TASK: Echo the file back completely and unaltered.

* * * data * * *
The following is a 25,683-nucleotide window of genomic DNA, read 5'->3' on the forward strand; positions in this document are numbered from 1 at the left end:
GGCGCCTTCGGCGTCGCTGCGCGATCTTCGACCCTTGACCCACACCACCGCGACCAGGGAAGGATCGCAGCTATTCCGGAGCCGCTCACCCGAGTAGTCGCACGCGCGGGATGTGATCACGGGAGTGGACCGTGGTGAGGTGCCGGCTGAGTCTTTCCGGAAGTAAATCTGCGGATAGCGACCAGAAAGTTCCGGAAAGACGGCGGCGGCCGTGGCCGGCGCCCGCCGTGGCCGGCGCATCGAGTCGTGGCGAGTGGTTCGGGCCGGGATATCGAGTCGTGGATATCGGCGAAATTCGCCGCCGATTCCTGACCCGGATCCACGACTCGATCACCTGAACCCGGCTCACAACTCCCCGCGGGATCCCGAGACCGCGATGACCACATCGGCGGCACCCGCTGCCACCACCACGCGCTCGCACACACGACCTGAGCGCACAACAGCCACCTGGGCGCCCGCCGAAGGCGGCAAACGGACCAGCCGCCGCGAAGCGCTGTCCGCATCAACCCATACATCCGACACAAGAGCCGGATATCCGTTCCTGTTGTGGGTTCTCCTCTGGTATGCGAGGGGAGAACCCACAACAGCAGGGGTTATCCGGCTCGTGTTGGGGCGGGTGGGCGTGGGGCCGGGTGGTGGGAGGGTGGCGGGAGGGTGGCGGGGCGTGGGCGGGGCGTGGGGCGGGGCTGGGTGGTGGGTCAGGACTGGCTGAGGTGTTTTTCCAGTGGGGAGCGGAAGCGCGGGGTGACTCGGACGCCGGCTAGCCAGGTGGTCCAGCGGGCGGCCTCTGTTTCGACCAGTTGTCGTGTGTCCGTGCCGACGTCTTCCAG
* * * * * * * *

The following is a 25,683-nucleotide window of genomic DNA, read 5'->3' on the forward strand; positions in this document are numbered from 1 at the left end:
GGCGCCTTCGGCGTCGCTGCGCGATCTTCGACCCTTGACCCACACCACCGCGACCAGGGAAGGATCGCAGCTATTCCGGAGCCGCTCACCCGAGTAGTCGCACGCGCGGGATGTGATCACGGGAGTGGACCGTGGTGAGGTGCCGGCTGAGTCTTTCCGGAAGTAAATCTGCGGATAGCGACCAGAAAGTTCCGGAAAGACGGCGGCGGCCGTGGCCGGCGCCCGCCGTGGCCGGCGCATCGAGTCGTGGCGAGTGGTTCGGGCCGGGATATCGAGTCGTGGATATCGGCGAAATTCGCCGCCGATTCCTGACCCGGATCCACGACTCGATCACCTGAACCCGGCTCACAACTCCCCGCGGGATCCCGAGACCGCGATGACCACATCGGCGGCACCCGCTGCCACCACCACGCGCTCGCACACACGACCTGAGCGCACAACAGCCACCTGGGCGCCCGCCGAAGGCGGCAAACGGACCAGCCGCCGCGAAGCGCTGTCCGCATCAACCCATACATCCGACACAAGAGCCGGATATCCGTTCCTGTTGTGGGTTCTCCTCTGGTATGCGAGGGGAGAACCCACAACAGCAGGGGTTATCCGGCTCGTGTTGGGGCGGGTGGGCGTGGGGCCGGGTGGTGGGAGGGTGGCGGGAGGGTGGCGGGGCGTGGGCGGGGCGTGGGGCGGGGCTGGGTGGTGGGTCAGGACTGGCTGAGGTGTTTTTCCAGTGGGGAGCGGAAGCGCGGGGTGACTCGGACGCCGGCTAGCCAGGTGGTCCAGCGGGCGGCCTCTGTTTCGACCAGTTGTCGTGTGTCCGTGCCGACGTCTTCCAG